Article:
For those of us whose equipment decisions are dictated by agency policy or firm belief in Murphy’s Law, BUIS systems may still be a reality that we must deal with. In keeping with the mindset that scope placement and proper shooting ergonomics are of tantamount importance, there are several BUIS companies out there that can address rail real estate and scope clearance issues. My all-time favorite would of course be the Low Rider sights from Bobro Engineering. The Low Riders are incredibly slim, less than three stacked quarters in height when folded down, and were designed specifically to fit under not only the rear objective lens of a mounted scope, but under the front portion of the scope mount as well to the rearmost section of the rail, leaving real estate up front for a DBAL and white light. Of course, then to deploy the Low Riders, the user must get rid of the scope; meaning that the scope must be mounted in a detachable scope mount, and the user is willing to sacrifice or stow the failed optic. Time and circumstance may not allow for that option.

The simplest solution would of course be to simply transition to a secondary firearm if an exigent circumstance arose where the user’s primary weapon optic was out of the fight, but if time is of the essence and the situation dictated, staying with the primary firearm and having an alternative sighting system, such as an offset BUIS system may be the most expedient and effective method to engage and get rounds on a hostile subject.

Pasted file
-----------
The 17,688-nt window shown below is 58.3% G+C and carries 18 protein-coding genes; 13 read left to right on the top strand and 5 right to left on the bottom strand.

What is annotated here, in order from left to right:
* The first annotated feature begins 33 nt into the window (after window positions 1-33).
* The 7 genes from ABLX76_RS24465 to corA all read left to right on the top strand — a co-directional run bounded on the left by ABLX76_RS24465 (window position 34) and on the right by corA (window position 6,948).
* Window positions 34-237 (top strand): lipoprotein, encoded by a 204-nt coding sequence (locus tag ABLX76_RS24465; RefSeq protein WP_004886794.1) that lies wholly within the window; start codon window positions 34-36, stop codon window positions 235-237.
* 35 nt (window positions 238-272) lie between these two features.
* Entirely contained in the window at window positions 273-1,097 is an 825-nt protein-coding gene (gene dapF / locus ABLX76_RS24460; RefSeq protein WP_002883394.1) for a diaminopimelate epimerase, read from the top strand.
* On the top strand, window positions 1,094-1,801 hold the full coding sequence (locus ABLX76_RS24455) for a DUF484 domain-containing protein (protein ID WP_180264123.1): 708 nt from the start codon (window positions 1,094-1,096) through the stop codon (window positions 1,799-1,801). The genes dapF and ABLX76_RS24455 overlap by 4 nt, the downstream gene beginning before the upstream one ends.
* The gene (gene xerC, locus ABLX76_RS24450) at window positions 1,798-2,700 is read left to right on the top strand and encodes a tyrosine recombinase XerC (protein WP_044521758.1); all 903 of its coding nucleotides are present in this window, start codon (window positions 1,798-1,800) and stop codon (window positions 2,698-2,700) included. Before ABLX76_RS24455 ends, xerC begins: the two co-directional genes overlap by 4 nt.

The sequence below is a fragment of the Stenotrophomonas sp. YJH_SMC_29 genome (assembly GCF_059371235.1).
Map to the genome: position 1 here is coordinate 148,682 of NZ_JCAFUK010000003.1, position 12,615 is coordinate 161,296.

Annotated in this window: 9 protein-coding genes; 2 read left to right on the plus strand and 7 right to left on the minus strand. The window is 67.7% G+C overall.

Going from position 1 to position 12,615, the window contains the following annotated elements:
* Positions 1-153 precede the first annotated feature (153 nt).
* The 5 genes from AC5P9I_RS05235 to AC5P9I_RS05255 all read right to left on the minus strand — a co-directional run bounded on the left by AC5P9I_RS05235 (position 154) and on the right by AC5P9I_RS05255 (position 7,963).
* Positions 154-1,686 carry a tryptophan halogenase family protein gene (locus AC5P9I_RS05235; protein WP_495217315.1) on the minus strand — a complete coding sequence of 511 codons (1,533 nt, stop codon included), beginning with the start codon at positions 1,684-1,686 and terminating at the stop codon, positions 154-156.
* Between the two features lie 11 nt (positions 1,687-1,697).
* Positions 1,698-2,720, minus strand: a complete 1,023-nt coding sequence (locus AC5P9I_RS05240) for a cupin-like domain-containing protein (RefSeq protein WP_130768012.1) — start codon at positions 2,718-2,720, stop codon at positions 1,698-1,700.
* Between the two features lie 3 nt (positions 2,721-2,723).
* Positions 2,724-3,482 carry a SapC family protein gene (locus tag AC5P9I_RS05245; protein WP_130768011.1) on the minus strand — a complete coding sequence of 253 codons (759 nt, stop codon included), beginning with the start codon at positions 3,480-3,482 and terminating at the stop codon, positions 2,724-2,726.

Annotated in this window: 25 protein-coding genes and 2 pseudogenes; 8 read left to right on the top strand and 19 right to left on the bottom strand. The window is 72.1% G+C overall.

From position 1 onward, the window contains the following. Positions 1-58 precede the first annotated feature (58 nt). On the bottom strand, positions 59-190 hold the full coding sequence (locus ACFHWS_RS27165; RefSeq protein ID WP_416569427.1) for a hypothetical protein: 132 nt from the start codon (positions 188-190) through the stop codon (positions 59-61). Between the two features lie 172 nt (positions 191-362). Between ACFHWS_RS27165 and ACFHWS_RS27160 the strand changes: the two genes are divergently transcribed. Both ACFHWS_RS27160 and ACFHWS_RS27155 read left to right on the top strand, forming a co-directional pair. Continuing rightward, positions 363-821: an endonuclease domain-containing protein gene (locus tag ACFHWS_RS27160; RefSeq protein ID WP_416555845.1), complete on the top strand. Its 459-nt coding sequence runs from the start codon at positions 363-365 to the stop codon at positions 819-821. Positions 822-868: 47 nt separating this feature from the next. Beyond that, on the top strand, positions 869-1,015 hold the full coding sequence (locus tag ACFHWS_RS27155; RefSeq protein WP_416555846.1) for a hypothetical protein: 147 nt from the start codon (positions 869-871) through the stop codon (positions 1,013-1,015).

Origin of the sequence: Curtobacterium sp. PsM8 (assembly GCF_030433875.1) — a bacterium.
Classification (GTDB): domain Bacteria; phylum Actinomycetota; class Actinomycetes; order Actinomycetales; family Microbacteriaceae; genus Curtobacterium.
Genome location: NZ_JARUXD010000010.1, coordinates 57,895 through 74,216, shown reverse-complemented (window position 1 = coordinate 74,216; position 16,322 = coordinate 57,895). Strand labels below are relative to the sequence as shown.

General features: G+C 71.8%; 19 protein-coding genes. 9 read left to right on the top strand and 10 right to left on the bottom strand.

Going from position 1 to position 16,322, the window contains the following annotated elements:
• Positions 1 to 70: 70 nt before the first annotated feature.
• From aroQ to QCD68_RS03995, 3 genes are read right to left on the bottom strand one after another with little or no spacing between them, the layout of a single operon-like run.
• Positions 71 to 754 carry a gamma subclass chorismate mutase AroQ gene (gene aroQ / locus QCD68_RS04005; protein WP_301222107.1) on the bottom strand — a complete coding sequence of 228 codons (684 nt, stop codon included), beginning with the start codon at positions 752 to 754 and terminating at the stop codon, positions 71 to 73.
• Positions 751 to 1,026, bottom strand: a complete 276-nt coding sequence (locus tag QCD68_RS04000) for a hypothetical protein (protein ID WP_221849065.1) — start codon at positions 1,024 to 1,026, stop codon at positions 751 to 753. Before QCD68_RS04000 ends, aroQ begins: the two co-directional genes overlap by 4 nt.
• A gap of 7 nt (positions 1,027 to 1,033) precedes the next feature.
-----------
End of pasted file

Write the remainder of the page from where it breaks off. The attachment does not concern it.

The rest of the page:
45° offset irons or Rapid Deploy Sights (RDS) are immediate options, but I don’t like fixed offset irons due to how far they extend off of the top rail, in most cases with notable exceptions they’re not lefty-friendly, and I’m too cheap to buy a RDS solely for a secondary sighting system.

My friend and competitive shooter Craig Outzen got me hooked up with Todd Tuttle from Zero Bravo, who created a super simple and intuitive BUIS system dubbed the Rapid Engagement Offset Sight, or REOS.